864 F.3d 381, 386 (5th Cir. 2017); United States v. Cantu-Ramirez, 669 F.3d
619, 629 (5th Cir. 2012); Alford, 142 F.3d at 832)). Third, the agent who
reviewed Lucio’s text messages applied his own training and experience to
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No. 19-11252
interpret the exchange in light of Lucio’s criminal history. See United States
v. King, 773 F.3d 48, 53 (5th Cir. 2014) (PSR sufficiently reliable when
probation officer “cited several investigative methods used” to prepare it);
United States v. Quintanar, 777 F. App’x 706, 709 (5th Cir. 2019) (PSR drawn
from police reports deemed reliable). Given this evidence, the district court
could have plausibly concluded that the “food” in the texts referred to meth
(and not cocaine, marijuana, or cheeseburgers), and that the “24 or 25”
referred to kilograms (and not grams or ounces or pounds).
It is true, as Lucio points out, that the supporting evidence here is
somewhat weaker than in other cases where we have upheld a district court’s
fact finding at sentencing. We have affirmed a district court’s reliance on
statements by confidential informants, for instance, when officers testified
that confidential informants were reliable witnesses and corroborated their
statements. United States v. Young, 981 F.2d 180, 187 (5th Cir. 1992).
Nonetheless, we conclude the evidence here was sufficiently reliable. We
have explained that a witness’s partially corroborated testimony satisfied the
“sufficient indicia of reliability” standard despite “[t]he fact that portions of
[his] testimony [we]re uncorroborated.” Gaytan, 74 F.3d at 558. Thus, the
district court reasonably relied on Wilson’s partially corroborated statements
about the details of Lucio’s meth-dealing. And our deference to a district
court is such that its determinations will stand even if supported by
“somewhat imprecise” statements of a co-conspirator who testified as to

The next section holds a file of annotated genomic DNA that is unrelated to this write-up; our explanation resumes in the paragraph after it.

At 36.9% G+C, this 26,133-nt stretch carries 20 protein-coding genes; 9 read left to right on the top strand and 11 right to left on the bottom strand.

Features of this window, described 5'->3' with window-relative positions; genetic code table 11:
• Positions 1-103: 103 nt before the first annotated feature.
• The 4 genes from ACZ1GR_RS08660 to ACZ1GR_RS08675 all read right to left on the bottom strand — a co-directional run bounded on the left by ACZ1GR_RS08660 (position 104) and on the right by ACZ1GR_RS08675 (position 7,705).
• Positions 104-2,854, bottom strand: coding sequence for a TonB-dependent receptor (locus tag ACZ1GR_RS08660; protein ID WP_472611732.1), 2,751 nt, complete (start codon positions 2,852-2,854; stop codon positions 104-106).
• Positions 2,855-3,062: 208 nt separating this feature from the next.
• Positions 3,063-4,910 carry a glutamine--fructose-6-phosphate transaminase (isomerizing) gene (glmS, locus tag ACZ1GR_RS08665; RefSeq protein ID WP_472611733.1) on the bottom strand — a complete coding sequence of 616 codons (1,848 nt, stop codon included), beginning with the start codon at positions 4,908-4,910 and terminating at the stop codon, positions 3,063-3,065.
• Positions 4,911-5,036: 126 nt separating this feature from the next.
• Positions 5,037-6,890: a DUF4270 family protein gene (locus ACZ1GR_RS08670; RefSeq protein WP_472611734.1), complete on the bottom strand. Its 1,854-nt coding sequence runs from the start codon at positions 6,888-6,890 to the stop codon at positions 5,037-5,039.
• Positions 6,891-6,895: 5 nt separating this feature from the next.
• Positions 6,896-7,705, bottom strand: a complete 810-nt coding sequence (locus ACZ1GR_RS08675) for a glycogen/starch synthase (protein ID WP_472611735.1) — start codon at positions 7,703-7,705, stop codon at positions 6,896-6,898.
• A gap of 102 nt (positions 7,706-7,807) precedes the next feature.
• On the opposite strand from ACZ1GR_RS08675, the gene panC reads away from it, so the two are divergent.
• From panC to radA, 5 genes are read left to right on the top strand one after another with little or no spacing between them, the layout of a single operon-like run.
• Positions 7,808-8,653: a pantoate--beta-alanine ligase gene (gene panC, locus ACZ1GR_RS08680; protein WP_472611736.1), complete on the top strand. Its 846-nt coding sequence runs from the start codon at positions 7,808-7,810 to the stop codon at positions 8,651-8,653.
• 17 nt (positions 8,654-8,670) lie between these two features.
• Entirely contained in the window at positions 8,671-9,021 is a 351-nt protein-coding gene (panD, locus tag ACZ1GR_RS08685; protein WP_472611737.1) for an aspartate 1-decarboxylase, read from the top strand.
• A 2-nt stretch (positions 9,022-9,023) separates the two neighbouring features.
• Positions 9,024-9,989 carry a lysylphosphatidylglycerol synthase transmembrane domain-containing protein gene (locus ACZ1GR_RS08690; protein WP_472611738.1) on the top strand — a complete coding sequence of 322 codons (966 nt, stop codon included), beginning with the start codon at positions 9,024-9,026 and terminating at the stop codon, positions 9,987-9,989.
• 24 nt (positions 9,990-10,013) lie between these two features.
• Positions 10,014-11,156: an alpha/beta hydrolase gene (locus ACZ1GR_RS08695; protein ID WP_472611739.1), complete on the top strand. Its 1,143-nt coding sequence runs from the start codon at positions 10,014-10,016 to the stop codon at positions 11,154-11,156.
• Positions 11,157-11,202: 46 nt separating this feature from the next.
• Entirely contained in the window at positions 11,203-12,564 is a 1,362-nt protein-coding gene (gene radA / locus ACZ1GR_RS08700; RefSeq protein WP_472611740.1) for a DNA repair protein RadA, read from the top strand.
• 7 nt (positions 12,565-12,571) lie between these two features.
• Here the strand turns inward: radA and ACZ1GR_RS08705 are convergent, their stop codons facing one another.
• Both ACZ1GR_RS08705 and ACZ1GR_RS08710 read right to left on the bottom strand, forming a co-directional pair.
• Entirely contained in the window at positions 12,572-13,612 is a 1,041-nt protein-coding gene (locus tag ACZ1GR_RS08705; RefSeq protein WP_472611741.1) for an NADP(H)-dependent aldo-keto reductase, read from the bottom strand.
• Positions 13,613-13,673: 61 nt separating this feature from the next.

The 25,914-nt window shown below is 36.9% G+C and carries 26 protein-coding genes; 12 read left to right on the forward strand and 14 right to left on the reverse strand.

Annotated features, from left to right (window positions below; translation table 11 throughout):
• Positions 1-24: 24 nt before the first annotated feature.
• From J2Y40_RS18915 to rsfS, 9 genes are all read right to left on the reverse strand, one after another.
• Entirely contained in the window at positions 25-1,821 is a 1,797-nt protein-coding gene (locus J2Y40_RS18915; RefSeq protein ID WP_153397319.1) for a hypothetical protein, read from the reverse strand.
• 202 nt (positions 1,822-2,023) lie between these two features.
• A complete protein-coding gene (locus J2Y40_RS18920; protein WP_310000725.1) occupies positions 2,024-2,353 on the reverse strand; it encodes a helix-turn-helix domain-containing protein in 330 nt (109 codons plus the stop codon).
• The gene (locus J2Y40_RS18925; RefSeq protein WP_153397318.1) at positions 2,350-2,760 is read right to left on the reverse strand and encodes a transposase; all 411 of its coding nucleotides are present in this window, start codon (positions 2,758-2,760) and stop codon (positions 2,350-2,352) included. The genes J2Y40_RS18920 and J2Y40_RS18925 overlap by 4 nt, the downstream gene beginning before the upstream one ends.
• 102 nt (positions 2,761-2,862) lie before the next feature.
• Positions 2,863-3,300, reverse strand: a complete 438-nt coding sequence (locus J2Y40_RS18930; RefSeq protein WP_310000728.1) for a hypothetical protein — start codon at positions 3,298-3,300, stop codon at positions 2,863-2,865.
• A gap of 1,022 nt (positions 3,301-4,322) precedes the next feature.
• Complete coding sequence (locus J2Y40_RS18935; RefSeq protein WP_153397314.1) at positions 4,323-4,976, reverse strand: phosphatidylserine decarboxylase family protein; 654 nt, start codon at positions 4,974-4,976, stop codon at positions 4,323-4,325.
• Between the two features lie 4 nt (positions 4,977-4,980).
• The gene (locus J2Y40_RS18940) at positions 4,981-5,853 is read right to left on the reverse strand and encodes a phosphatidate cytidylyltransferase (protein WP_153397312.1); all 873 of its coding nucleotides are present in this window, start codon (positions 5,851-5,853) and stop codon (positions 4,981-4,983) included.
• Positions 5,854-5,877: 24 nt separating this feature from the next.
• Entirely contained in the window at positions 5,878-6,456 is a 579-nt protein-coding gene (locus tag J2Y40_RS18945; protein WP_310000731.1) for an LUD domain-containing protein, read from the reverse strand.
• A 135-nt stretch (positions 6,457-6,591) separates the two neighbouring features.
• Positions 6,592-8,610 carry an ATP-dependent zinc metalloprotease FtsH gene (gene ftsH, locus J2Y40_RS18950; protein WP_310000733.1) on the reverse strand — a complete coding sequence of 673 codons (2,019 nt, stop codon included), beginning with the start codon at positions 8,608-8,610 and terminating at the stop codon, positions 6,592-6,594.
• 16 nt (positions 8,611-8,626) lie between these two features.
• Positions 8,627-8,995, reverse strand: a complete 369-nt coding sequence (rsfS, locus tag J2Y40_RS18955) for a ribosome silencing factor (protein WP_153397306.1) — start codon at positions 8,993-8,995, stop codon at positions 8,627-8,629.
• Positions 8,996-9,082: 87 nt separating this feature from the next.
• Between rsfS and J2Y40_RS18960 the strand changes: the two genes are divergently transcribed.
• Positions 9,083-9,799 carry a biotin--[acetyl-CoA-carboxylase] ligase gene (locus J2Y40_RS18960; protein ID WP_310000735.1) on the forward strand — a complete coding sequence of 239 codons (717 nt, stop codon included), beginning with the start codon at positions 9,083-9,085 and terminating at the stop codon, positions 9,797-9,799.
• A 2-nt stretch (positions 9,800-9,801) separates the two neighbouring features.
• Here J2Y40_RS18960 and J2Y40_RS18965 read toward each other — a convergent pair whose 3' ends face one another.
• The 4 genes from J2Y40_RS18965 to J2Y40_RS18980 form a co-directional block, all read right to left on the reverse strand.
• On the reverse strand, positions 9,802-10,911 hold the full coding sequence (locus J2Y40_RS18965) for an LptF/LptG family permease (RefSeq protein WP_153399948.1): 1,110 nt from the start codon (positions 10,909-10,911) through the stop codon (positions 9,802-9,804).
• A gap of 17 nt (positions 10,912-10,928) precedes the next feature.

“estimates rather than exact figures” of drug quantity. Alford, 142 F.3d at
832; see also Kearby, 943 F.3d at 974 (cleaned up) (“A district court may
consider estimates of the quantity of drugs for sentencing purposes.”).
Moreover, our precedent permits a district court to use reasonable
extrapolation in assessing attributable drug quantities. See Kearby, 943 F.3d
at 975, n.5 (discussing “extrapolation” approach in Betancourt, 422 F.3d at
246–48); see also, e.g., Gentry, 941 F.3d at 788 (“A district court ‘may
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No. 19-11252
extrapolate the quantity [of drugs] from any information that has sufficient
indicia of reliability to support its probable accuracy.’” (quoting Dinh, 920
F.3d at 313)). For instance, in Betancourt, the defendant supplied cocaine to
a dozen dealersin addition to an individual named Esparza, who later became
a government witness. 422 F.3d at 243–44. Betancourt’s PSR calculated drug
quantity by estimating the cocaine sold to Esparza and multiplying it by
twelve. Id. at 246. Betancourt argued that the quantity was too high because
the record showed he interacted with Esparza more than any of the others.
We declined to reverse the district court’s drug quantity finding: “While we
acknowledge[d] that the evidence did show that Betancourt had more contact
with Esparza than with the others, such evidence [wa]s not a sufficient basis
for this Court to reverse the determination below in light of the ‘wide
latitude’ we give the district court in our review for clear error.” Id. at 248
(quoting United States v. Cothran, 302 F.3d 279, 287 (5th Cir. 2002)); see also